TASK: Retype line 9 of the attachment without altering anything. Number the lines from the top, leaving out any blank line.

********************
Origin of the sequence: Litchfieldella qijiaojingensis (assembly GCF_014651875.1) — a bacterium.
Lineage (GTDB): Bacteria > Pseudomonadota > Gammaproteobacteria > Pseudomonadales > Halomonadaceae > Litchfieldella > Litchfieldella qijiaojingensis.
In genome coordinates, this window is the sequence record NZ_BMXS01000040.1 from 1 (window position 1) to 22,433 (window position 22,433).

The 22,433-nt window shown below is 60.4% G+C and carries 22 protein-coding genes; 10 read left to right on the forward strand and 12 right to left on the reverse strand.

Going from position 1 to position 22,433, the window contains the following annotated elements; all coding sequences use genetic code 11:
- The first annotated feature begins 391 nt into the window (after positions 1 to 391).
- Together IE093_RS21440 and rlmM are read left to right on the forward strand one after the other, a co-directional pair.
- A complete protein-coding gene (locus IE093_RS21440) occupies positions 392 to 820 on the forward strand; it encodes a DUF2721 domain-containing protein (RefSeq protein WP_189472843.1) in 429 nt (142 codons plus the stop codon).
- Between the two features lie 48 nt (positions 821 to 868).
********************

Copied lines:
- Between the two features lie 48 nt (positions 821 to 868).